Throughout the night, the two seem to play games with the actors. Whenever you hear Jane hum a slightly different version of “Ring Around the Rosie,” you’ll find another attack happening, but none is more memorable than the first when the crew hunt the kids down after they attack Chuck and leave him hanging to die. Jane tells them she is playing Indians, causing Eddie to attack them with arrows. A few don’t make it back to the cabin, and one of them does with the two arrows still in her back. But, one of the main issues becomes the ever constant concept of “They slashed the tires, we can’t go anywhere,” leading to the group being stranded instead of just riding on the rims. But, as the death toll rises, Angie begins to care about Jane, learning she is just a pawn to Eddie, and the quickly forgotten for most of the film Woodsman who they initially warn of, continuously killing off characters before the long-winded final chase scenes.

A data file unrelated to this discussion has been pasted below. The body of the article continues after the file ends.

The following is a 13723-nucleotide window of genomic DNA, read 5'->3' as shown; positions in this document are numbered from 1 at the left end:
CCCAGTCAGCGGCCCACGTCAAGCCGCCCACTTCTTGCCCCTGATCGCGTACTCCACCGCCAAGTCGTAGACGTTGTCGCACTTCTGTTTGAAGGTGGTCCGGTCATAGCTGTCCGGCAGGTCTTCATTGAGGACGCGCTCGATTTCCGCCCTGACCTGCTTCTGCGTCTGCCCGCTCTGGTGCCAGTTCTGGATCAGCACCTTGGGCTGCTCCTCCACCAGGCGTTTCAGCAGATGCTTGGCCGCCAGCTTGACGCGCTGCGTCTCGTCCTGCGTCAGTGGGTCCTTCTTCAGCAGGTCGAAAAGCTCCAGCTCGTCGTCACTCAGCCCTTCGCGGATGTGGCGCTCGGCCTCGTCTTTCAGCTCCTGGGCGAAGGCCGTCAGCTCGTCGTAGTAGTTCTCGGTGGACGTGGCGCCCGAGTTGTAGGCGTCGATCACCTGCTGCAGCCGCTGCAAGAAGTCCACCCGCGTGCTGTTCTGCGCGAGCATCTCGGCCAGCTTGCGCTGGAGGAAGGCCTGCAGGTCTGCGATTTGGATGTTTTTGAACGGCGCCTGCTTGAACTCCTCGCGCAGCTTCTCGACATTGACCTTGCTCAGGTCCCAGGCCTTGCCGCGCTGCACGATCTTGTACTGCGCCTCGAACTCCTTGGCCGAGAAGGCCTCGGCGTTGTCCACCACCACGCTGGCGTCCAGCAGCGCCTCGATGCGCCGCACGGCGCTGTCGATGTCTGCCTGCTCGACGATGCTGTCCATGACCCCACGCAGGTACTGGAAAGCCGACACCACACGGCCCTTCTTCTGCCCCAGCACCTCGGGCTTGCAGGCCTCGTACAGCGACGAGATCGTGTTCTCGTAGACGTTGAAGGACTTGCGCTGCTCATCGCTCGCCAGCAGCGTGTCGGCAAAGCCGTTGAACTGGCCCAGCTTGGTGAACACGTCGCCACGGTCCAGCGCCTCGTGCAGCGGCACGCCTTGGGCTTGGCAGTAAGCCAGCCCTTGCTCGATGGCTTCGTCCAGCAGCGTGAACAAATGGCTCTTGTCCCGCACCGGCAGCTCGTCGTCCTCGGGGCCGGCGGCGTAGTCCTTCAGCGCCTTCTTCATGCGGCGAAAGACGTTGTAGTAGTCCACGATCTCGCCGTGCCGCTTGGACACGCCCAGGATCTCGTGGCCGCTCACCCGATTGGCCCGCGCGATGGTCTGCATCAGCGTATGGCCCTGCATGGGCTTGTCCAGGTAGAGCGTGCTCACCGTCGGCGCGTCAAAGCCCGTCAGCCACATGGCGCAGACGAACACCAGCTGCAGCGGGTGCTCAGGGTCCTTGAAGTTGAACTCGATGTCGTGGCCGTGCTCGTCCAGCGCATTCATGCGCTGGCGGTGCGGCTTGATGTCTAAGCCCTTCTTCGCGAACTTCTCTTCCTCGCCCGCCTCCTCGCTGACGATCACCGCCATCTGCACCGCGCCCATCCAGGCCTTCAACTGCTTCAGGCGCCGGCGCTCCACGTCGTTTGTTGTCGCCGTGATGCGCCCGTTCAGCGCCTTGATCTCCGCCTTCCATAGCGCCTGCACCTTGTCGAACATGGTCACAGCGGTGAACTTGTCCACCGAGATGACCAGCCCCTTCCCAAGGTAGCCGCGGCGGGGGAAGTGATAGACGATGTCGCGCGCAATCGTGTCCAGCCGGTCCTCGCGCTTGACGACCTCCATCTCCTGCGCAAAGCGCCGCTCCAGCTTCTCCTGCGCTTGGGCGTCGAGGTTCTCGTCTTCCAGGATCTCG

This is where the film will start to lose viewers. While the main chunk of the movie still retains a nice flow from start to finish, keeping a decent pace with the action and luring people to wonder what Eddie means when he goes off about living in a house of candy, you are given plenty of scenes that are just running, and even antagonizing between Angie and the kids. This also includes a brief cameo by the Woodsman, who was only mentioned twice up to that point and becomes a throwaway scene only beneficial to the birth of paranoia within Angie since the two started terrorizing the group. It throws various nods to the Hansel and Gretel fairy tale into the mix, such as using peppermints as the “bread crumbs,” which were also fed to some of the people they tortured before killing them. According to Eddie, it was to make sure their cookies were sweet, insinuating that they would cook and eat these people. It also leads to a huge conflict, as they admit to their hatred of people who live in houses of candy, which all the actors are meant to be, yet reveal that they too live in their own handmade house of candy.